Projects can be adapted to suit Honours or PhD student.
Adequate dietary iron intake is vitally important during pregnancy as the consequences of iron deficiency at this time can be severe. Complications can include pre-term delivery, intrauterine growth restriction and irreversible neurological damage in the developing infant. With a recent study suggesting that a staggering 60-70% of pregnant women in Australia are iron deficient, it is not surprising that oral iron supplements are widely consumed. What is surprising, however, is that the effect of such supplements has not been well studied, and while the benefits of supplementation on maternal iron stores and haemoglobin levels are well accepted, any benefit to pregnancy outcomes and foetal development is less evident, with many studies showing little or no improvement in a range of parameters, including prematurity and birth weight. In addition, the supplementation of iron replete pregnant women has been shown to be detrimental to both maternal and infant health, increasing the risk of both preterm delivery and small for gestational age births. With iron deficiency affecting so many pregnant women, it is critical that we determine the cause of these effects so that optimal supplementation regimens can be implemented to reduce the prevalence of iron deficiency and maximise the health and safety of both mother and infant.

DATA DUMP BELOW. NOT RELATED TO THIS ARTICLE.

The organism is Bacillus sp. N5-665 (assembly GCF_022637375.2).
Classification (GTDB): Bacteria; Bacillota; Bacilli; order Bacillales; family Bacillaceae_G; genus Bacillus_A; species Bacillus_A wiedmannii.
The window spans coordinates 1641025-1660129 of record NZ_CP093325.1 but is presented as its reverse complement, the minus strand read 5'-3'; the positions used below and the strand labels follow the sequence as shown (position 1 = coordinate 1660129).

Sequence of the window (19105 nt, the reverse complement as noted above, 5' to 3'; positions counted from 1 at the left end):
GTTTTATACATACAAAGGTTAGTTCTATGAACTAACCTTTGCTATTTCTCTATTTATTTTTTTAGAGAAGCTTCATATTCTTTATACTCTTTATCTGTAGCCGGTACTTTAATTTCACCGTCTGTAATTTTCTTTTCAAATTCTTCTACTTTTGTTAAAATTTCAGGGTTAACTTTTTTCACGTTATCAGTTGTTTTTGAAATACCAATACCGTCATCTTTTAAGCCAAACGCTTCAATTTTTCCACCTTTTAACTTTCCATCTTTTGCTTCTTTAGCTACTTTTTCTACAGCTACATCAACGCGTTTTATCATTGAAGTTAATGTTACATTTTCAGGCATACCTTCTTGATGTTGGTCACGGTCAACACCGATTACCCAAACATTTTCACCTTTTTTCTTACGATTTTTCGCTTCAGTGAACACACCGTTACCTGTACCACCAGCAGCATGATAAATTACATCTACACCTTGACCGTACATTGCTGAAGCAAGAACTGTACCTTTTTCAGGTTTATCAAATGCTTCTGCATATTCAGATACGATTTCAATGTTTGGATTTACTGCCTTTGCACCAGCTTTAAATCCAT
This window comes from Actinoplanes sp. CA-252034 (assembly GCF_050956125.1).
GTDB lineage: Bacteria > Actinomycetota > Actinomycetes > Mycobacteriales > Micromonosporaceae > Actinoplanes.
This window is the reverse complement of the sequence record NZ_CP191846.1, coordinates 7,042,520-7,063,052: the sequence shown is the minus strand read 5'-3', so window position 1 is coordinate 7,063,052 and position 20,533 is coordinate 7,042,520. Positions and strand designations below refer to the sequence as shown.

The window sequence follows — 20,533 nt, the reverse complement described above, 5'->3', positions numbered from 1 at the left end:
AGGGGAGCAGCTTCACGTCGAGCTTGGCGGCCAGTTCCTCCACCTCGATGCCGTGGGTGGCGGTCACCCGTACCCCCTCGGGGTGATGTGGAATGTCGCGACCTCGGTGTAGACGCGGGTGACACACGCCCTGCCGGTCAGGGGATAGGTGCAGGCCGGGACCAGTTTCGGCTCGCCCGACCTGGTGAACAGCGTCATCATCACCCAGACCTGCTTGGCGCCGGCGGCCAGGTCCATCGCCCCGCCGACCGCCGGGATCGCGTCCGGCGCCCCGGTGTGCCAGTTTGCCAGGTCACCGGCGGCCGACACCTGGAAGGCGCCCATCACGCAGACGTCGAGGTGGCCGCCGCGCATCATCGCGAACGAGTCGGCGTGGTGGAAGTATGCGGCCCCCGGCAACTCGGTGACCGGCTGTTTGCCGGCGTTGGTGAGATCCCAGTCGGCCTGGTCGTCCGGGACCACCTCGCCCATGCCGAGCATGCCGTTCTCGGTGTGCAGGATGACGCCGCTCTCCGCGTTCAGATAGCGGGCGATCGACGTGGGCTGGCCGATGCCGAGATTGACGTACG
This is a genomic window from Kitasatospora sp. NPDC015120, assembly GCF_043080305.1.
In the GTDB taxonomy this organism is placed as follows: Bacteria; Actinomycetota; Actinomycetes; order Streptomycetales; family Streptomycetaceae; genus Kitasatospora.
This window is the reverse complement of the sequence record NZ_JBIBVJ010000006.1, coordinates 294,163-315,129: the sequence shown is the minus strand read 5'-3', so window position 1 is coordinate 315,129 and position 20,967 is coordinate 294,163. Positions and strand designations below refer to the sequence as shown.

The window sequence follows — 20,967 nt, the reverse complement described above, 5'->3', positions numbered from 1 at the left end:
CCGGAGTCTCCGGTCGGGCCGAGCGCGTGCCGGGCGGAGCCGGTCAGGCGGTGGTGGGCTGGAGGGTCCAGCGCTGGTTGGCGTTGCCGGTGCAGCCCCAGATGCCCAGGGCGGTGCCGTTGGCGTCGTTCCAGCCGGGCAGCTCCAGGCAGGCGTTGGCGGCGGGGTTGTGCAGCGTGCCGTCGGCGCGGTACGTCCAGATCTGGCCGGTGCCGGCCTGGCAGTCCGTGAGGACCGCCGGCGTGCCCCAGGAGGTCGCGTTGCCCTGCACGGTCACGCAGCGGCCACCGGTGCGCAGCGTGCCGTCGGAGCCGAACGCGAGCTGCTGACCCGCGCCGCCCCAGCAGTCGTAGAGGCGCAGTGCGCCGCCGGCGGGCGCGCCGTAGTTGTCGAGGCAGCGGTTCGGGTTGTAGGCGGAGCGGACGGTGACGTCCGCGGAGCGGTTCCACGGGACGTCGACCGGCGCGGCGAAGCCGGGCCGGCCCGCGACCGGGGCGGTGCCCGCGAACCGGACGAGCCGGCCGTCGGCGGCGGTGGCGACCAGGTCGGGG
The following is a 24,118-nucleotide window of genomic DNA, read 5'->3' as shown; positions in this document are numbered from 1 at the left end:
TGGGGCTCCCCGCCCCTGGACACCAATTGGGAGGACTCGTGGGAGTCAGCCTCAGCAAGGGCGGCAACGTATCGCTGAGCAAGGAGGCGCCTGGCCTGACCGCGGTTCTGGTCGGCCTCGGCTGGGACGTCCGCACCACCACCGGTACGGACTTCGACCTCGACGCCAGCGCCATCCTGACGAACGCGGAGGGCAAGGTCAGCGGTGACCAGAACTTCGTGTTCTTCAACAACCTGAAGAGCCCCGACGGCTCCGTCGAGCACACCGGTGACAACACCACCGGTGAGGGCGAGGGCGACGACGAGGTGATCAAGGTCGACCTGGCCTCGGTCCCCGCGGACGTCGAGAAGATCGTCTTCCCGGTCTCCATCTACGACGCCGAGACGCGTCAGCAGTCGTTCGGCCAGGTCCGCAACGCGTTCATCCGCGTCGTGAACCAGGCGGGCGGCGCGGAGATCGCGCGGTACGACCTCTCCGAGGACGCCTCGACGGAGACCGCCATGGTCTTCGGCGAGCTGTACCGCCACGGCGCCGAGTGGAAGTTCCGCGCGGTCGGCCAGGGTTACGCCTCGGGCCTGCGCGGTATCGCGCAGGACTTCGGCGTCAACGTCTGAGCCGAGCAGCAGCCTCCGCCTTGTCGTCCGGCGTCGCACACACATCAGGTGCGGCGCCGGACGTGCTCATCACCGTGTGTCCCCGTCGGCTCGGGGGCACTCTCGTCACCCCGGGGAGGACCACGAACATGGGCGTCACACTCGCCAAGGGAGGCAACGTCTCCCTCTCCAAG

To investigate the effects of iron supplementation during pregnancy, with particular emphasis on the placenta and foetus.
Most of the studies to be carried out will use the mouse as a model, but some of the work will utilize human placental samples. Initial studies will use time mated mice to assess the response of the placenta and foetus to oral iron supplements based on ferrous iron. The effect on the offspring after birth will also be investigated. Subsequent studies will examine the potential benefits of alternative forms of iron supplementation.